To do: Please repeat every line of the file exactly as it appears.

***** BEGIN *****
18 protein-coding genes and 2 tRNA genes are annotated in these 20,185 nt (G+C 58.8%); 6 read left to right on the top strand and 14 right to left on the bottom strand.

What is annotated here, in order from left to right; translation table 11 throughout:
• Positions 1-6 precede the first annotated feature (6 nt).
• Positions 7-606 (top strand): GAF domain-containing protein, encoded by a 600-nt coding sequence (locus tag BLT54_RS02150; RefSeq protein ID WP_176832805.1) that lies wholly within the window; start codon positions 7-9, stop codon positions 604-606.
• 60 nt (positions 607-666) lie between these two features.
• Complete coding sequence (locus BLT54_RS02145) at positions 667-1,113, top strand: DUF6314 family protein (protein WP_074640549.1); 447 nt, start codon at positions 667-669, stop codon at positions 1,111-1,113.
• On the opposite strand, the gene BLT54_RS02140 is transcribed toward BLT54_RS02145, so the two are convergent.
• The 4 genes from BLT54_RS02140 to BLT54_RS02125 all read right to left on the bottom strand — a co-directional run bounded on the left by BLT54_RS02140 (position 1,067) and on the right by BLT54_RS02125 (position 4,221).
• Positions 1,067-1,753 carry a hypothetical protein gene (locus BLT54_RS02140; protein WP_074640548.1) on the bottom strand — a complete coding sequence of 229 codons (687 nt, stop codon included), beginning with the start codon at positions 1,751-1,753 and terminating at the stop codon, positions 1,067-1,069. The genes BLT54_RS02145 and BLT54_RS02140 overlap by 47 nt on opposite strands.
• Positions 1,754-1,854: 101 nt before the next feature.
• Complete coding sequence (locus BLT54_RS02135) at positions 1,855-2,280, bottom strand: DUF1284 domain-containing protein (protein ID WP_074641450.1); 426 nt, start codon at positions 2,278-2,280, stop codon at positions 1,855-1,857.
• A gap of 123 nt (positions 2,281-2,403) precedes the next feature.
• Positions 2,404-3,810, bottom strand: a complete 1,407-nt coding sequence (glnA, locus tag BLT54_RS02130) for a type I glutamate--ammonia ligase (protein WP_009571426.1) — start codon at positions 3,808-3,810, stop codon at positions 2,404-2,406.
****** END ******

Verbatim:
18 protein-coding genes and 2 tRNA genes are annotated in these 20,185 nt (G+C 58.8%); 6 read left to right on the top strand and 14 right to left on the bottom strand.

What is annotated here, in order from left to right; translation table 11 throughout:
• Positions 1-6 precede the first annotated feature (6 nt).
• Positions 7-606 (top strand): GAF domain-containing protein, encoded by a 600-nt coding sequence (locus tag BLT54_RS02150; RefSeq protein ID WP_176832805.1) that lies wholly within the window; start codon positions 7-9, stop codon positions 604-606.
• 60 nt (positions 607-666) lie between these two features.
• Complete coding sequence (locus BLT54_RS02145) at positions 667-1,113, top strand: DUF6314 family protein (protein WP_074640549.1); 447 nt, start codon at positions 667-669, stop codon at positions 1,111-1,113.
• On the opposite strand, the gene BLT54_RS02140 is transcribed toward BLT54_RS02145, so the two are convergent.
• The 4 genes from BLT54_RS02140 to BLT54_RS02125 all read right to left on the bottom strand — a co-directional run bounded on the left by BLT54_RS02140 (position 1,067) and on the right by BLT54_RS02125 (position 4,221).
• Positions 1,067-1,753 carry a hypothetical protein gene (locus BLT54_RS02140; protein WP_074640548.1) on the bottom strand — a complete coding sequence of 229 codons (687 nt, stop codon included), beginning with the start codon at positions 1,751-1,753 and terminating at the stop codon, positions 1,067-1,069. The genes BLT54_RS02145 and BLT54_RS02140 overlap by 47 nt on opposite strands.
• Positions 1,754-1,854: 101 nt before the next feature.
• Complete coding sequence (locus BLT54_RS02135) at positions 1,855-2,280, bottom strand: DUF1284 domain-containing protein (protein ID WP_074641450.1); 426 nt, start codon at positions 2,278-2,280, stop codon at positions 1,855-1,857.
• A gap of 123 nt (positions 2,281-2,403) precedes the next feature.
• Positions 2,404-3,810, bottom strand: a complete 1,407-nt coding sequence (glnA, locus tag BLT54_RS02130) for a type I glutamate--ammonia ligase (protein WP_009571426.1) — start codon at positions 3,808-3,810, stop codon at positions 2,404-2,406.